Trimmed the silver skin off the lamb shanks and rubbed on EVOO, minced garlic,coarse salt and pepper, rosemary and thyme.
Plan is to smoke offset the coals between 250-275 til 150 internal temp.
Link to purchase the heat deflector plate on Amazon-
Link to purchase the aluminum drip trays/ to go containers on Amazon- https://amzn.to/2DWsse4
They are so versatile. I use them on my kettles and also in my airfryer.
Picked up two lamb Shanks at East Gloucester Stop and Shop.
Trimmed the silverskin and rubbed with EVOO, coarse salt, pepper, minced garlic, rosemary and thyme overnight in the fridge.
Setup the grill for indirect smoking using the deflector plate. See video at the top for commentary.
In the video I planned to light five briquettes in a chimney and add them to the unlit coals on the opposite side of the grill from the drip pan. What I ended up doing instead was lightning a Weber starter cube in the corner instead. Within 20 minutes I had 200 degree temps and closed the back vent and left the front vent had open. I also closed the top vent over the coals and left the top vent over the lamb open.
Then placed the Shanks on the grill with the meaty part facing away from the lit coals.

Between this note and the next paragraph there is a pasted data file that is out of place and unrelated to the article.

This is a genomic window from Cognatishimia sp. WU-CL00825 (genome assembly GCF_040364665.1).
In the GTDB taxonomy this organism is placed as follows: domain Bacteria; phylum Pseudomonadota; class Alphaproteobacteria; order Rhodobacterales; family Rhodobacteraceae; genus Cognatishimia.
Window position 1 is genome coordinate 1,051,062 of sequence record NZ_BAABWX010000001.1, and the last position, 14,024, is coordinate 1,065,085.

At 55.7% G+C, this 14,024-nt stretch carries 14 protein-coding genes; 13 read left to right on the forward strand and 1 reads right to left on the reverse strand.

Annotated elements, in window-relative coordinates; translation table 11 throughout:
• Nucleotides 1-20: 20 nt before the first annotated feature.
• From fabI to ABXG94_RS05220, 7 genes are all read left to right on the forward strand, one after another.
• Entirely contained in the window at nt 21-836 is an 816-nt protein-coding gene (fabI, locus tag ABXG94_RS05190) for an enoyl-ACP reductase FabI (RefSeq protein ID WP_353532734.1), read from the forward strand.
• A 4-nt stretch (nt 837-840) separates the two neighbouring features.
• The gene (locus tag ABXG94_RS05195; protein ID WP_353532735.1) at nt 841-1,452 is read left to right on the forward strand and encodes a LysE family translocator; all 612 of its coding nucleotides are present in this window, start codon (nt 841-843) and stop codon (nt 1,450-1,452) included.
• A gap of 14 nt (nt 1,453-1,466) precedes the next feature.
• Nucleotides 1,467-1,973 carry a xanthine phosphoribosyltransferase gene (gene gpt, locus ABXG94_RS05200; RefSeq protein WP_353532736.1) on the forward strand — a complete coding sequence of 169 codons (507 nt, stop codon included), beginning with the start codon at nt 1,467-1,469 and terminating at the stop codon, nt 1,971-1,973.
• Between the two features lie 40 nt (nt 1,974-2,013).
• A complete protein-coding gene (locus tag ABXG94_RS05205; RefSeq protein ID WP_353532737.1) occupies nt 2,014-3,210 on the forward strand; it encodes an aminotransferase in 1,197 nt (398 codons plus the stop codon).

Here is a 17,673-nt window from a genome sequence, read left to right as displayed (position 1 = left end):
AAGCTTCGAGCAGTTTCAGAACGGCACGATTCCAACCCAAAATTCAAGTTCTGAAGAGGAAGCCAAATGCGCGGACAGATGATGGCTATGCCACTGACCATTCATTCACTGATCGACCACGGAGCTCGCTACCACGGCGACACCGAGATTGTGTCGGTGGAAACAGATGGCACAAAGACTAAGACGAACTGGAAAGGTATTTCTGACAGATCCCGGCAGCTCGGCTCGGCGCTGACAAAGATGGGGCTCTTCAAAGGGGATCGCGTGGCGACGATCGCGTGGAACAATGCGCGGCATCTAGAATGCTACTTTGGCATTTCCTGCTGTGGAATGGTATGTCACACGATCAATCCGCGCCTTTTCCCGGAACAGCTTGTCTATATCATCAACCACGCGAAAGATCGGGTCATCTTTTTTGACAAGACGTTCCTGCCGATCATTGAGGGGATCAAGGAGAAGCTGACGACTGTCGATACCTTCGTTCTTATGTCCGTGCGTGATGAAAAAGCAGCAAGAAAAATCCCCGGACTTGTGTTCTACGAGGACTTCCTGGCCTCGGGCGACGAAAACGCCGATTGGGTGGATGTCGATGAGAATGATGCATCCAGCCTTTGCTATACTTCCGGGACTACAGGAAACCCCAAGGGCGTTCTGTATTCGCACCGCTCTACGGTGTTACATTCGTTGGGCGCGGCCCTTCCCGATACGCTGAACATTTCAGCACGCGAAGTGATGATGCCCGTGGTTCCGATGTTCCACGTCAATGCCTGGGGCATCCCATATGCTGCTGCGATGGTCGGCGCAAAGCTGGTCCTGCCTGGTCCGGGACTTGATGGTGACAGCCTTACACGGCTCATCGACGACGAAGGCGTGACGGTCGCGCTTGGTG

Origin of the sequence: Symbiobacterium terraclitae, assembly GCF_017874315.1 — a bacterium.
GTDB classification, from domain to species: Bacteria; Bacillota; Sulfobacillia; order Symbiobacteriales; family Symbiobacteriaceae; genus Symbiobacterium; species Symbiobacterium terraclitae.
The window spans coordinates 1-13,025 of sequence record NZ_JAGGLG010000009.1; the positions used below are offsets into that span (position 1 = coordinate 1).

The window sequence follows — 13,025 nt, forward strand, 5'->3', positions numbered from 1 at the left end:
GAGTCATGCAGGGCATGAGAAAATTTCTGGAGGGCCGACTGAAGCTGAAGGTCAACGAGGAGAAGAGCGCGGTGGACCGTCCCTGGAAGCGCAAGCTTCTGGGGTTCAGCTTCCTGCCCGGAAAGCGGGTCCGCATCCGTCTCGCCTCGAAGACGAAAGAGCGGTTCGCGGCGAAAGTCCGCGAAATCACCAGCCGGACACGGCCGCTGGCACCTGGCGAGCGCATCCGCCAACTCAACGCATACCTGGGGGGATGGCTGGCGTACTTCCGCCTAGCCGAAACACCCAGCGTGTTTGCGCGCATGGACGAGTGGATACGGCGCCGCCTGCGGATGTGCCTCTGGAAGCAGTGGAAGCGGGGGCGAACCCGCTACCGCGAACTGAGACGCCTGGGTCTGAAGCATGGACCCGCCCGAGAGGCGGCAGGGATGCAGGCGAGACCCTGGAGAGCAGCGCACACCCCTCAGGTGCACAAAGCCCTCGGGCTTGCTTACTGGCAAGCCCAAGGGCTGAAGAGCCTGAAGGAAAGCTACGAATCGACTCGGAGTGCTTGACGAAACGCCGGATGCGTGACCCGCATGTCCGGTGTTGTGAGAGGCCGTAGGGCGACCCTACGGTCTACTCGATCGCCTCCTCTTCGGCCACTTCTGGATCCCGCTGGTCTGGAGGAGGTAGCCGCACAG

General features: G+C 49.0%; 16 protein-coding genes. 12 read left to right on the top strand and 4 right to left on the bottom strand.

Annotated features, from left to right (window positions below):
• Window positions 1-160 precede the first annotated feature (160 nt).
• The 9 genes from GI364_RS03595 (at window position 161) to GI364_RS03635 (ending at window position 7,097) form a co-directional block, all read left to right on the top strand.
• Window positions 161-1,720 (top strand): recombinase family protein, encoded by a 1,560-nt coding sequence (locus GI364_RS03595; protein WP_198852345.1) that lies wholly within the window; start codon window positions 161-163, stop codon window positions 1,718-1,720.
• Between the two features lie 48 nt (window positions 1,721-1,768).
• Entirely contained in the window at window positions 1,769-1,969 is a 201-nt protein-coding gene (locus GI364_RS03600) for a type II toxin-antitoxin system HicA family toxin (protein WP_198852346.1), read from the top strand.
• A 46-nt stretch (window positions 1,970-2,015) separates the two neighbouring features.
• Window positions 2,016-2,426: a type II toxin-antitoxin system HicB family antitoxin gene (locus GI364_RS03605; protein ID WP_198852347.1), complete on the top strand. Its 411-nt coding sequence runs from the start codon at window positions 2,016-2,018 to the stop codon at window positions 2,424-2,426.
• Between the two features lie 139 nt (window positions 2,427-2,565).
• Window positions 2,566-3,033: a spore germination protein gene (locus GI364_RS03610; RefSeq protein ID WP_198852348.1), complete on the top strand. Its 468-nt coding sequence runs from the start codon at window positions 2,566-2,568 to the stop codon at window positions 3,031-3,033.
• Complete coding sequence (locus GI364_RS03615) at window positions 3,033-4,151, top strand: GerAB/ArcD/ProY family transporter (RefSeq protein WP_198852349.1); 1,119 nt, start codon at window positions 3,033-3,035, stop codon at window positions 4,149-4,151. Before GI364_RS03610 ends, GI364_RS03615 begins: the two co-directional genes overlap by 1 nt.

After an hour and a half they had the color I wanted.
I took the Shanks off, put them in the drip tray with the juices they lost and added some beef broth and Blueberry balsamic glaze to the tray and double wrapped it in foil to braise.
Back on the grill they will go at 275 for an hour and a half or so.
When unwrapping the smell that wafted out of that foil was incredible. Placed the shanks on the cutting board and started ripping off globules of lamb love and dipping in some homemade tzaziki.
My buddy Eric Lorden got me a full packer brisket for Christmas. As there doesn’t look like there’s any end in sight to these frigid temps here in the northeast it was getting time to put up or shut up. So I trimmed this beautiful Angus Brisket which had a considerable about of fat to remove.
You can see how much fat was trimmed away in this pic. I left a quarter inch or so on the fat cap side which was cooked fave down on the Kettle.
After trimming away the unwanted fat it was time to season. Coarse salt, crushed black pepper, John Henry’s Brisket Rub and a little Montreal Steak Seasoning. Fat cap side up in this picture. She was wrapped in cello and refrigerated overnight.
Got a late start at 8AM but set up the kettle for the snake method, placed a large aluminum pan on the charcoal grate and lit ten briquettes in the chimney. Cherry wood for smoke. Once the coals in the chimney were glowing orange I dumped them on the start of the snake. It took til 9AM to get the pit up to 200 degrees with the extreme cold temps outside. 6 degrees. Brrrrr.
Once the kettle got up to 200 degrees I placed the brisket on the cooking grate and it barely fit across. It was definitely poking out over the coals from the 10:30-1:30 O’Clock position on the Kettle. I start my snakes at 7 O’Clock so I knew I’d have to check and rotate the cooking grate once the fuse of the snake were going to have lit coals under the meat. I got about three and a half hours in when I needed to rotate it.